The three stories he chose this week are "Parker's Back", "Revelation", and "A Good Man is Hard to Find" by Flannery O'Conner. If you haven't read her works I would say you should. As an orthodox catholic in the protestant bible belt O'Conner intended for her stories to be a criticism of protestant attitudes of the time and a general slipping of "morality", but the whole time I was reading these stories they struck me as great arguments against religious views. I'll just copy and paste my response this week on the discussion forum.
All three stories have a mutual setting of the south in transition from the "old ways" to the new ones where blacks are starting to firmly plant themselves as a part of society and values are changing. All three characters have the darker aspects of their character revealed, though I'm not sure if I agree with the angle that this is pro-christian literature.
In the first story the grandmother talked an awful lot about Jesus and praying, but she would have been better off taking responsibility for her actions and making better choices. It was ultimately her fault that they ended up on a dirt road they had no business on in a wreck caused by her cat and killed by a man she shouldn't have opened her mouth to so she could say she recognized him.
Mrs. Turpin rationalized a lot of her views by assuming that she was a good person and only questions it when attacked an "ugly" girl that I see as a physical manifestation of the ugly side of herself. She could not wrap her head around the idea that it was her own offensive views that brought the wrath of this girl down on her. Even after her "revelation" there was still a sense of sadness about the old ways of the south dying so I don't feel like Mrs. Turpin really learned a good lesson other than "Oh my they're really people after all! Who knew?!".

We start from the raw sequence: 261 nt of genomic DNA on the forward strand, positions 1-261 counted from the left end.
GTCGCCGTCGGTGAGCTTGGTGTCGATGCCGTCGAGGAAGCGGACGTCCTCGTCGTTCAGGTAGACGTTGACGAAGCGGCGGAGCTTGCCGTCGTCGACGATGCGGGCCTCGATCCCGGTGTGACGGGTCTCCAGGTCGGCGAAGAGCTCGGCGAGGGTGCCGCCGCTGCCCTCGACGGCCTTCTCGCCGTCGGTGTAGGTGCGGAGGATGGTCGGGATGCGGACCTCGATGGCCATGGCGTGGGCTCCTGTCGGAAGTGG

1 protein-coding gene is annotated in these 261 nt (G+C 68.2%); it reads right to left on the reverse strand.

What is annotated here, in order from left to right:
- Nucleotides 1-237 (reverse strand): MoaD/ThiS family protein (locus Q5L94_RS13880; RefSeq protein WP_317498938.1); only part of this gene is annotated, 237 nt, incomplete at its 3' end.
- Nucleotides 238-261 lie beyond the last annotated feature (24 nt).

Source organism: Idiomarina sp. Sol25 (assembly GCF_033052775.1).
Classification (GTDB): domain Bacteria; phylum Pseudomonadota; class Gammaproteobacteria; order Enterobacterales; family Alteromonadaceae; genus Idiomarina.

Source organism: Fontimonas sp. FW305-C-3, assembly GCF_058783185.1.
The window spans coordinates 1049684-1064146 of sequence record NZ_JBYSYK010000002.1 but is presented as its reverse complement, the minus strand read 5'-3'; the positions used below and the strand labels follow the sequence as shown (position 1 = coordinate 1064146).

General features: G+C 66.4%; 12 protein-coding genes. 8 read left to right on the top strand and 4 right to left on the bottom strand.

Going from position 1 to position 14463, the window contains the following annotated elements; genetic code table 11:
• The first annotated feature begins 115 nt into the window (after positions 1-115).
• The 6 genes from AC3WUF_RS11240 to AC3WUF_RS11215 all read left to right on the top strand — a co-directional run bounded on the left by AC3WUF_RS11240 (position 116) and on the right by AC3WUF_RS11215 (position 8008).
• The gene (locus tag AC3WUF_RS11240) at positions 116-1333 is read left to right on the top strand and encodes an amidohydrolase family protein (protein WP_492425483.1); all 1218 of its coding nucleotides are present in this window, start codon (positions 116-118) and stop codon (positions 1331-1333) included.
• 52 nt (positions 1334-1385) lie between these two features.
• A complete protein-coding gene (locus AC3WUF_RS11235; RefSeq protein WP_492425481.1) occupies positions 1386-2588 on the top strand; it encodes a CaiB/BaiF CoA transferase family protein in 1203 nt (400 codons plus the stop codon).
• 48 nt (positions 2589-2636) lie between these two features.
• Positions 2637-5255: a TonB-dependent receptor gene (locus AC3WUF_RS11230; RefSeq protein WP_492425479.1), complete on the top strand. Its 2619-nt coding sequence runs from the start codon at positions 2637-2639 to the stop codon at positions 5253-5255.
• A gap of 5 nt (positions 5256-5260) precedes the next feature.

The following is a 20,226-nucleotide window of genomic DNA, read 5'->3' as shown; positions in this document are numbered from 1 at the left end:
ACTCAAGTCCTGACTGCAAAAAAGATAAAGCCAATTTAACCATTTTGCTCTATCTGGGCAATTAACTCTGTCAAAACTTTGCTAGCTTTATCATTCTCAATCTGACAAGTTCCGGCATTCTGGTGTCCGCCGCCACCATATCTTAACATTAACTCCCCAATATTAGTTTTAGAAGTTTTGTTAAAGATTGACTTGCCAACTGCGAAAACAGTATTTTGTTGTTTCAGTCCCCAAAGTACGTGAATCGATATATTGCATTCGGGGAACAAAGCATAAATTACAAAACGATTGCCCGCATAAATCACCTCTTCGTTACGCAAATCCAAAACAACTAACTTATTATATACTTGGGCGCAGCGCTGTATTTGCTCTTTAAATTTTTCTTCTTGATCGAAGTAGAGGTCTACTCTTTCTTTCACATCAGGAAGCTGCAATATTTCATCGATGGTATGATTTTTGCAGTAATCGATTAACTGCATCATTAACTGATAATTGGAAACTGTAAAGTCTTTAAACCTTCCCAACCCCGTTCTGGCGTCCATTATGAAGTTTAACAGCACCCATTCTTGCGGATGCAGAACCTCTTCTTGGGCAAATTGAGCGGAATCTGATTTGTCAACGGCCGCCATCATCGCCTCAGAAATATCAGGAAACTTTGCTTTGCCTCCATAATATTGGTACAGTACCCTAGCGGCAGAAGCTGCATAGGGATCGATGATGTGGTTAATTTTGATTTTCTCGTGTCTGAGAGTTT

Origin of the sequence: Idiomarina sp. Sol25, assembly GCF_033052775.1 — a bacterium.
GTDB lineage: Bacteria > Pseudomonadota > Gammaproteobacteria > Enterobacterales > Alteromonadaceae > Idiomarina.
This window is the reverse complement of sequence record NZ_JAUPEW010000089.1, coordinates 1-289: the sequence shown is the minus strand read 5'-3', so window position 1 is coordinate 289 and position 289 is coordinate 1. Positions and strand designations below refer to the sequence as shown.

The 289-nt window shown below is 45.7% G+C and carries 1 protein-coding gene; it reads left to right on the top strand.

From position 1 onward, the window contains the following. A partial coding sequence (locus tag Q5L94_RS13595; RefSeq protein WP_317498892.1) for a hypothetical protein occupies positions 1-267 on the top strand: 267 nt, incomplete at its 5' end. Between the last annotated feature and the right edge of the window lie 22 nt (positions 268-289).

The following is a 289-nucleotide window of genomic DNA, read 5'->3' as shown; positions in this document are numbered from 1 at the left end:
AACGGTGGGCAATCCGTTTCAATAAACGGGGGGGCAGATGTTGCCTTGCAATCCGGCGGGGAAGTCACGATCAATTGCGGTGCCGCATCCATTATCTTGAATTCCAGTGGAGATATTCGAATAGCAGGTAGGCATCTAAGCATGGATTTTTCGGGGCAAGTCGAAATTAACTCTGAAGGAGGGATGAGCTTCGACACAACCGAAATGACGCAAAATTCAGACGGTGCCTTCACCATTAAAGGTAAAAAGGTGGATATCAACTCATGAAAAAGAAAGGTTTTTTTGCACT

To me Parker was merely a man that made a poor decision after an accident he had not taken time to contemplate. Bad things just happen and it's pure coincidence, not muddled messages from a supposedly supernatural being. He knew his wife didn't like tattoos and took a fundie approach, so I think he really got the tattoo for himself while riding on a "spiritual" high. He liked getting tattoos for the attention he got from the "wrong" type of people and every added one just fuels his self imposed struggle between what he perceives as the "good" and "bad" ends of the spectrum.
I'll end with an example of the quality of thoughts and language my classmates have been producing.
I know O'Connor's works were meant as a criticism of modern christian attitude to sway them back towards Orthodox Christianity, but the whole time I was reading her stories I kept saying to myself "If they were secular humanists they would find themselves much better off."